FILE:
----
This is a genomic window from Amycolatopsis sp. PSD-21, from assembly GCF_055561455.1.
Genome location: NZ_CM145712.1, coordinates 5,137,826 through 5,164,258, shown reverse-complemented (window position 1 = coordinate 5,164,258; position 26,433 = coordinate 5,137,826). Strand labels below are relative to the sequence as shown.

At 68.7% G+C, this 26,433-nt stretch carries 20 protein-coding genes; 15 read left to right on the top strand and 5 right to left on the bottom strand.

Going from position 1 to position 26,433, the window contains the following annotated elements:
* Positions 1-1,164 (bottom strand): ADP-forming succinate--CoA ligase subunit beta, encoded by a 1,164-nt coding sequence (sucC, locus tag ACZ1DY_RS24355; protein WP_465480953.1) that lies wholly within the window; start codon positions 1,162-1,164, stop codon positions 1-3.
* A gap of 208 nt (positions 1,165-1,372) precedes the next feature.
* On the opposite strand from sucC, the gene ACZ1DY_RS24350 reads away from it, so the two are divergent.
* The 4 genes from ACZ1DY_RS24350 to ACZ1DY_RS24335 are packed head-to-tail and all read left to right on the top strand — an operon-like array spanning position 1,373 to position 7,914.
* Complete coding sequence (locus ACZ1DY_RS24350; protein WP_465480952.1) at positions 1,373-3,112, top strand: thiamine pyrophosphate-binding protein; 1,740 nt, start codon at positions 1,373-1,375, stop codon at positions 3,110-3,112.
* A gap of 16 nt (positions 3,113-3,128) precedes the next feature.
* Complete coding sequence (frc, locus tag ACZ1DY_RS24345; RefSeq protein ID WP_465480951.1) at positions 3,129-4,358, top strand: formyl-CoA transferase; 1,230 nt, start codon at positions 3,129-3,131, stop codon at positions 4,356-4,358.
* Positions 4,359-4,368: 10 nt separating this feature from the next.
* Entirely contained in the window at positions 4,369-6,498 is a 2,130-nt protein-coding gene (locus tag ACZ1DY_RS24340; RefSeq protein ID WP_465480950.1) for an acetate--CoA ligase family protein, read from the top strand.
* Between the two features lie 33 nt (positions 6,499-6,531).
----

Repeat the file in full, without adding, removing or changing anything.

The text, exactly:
This is a genomic window from Amycolatopsis sp. PSD-21, from assembly GCF_055561455.1.
Genome location: NZ_CM145712.1, coordinates 5,137,826 through 5,164,258, shown reverse-complemented (window position 1 = coordinate 5,164,258; position 26,433 = coordinate 5,137,826). Strand labels below are relative to the sequence as shown.

At 68.7% G+C, this 26,433-nt stretch carries 20 protein-coding genes; 15 read left to right on the top strand and 5 right to left on the bottom strand.

Going from position 1 to position 26,433, the window contains the following annotated elements:
* Positions 1-1,164 (bottom strand): ADP-forming succinate--CoA ligase subunit beta, encoded by a 1,164-nt coding sequence (sucC, locus tag ACZ1DY_RS24355; protein WP_465480953.1) that lies wholly within the window; start codon positions 1,162-1,164, stop codon positions 1-3.
* A gap of 208 nt (positions 1,165-1,372) precedes the next feature.
* On the opposite strand from sucC, the gene ACZ1DY_RS24350 reads away from it, so the two are divergent.
* The 4 genes from ACZ1DY_RS24350 to ACZ1DY_RS24335 are packed head-to-tail and all read left to right on the top strand — an operon-like array spanning position 1,373 to position 7,914.
* Complete coding sequence (locus ACZ1DY_RS24350; protein WP_465480952.1) at positions 1,373-3,112, top strand: thiamine pyrophosphate-binding protein; 1,740 nt, start codon at positions 1,373-1,375, stop codon at positions 3,110-3,112.
* A gap of 16 nt (positions 3,113-3,128) precedes the next feature.
* Complete coding sequence (frc, locus tag ACZ1DY_RS24345; RefSeq protein ID WP_465480951.1) at positions 3,129-4,358, top strand: formyl-CoA transferase; 1,230 nt, start codon at positions 3,129-3,131, stop codon at positions 4,356-4,358.
* Positions 4,359-4,368: 10 nt separating this feature from the next.
* Entirely contained in the window at positions 4,369-6,498 is a 2,130-nt protein-coding gene (locus tag ACZ1DY_RS24340; RefSeq protein ID WP_465480950.1) for an acetate--CoA ligase family protein, read from the top strand.
* Between the two features lie 33 nt (positions 6,499-6,531).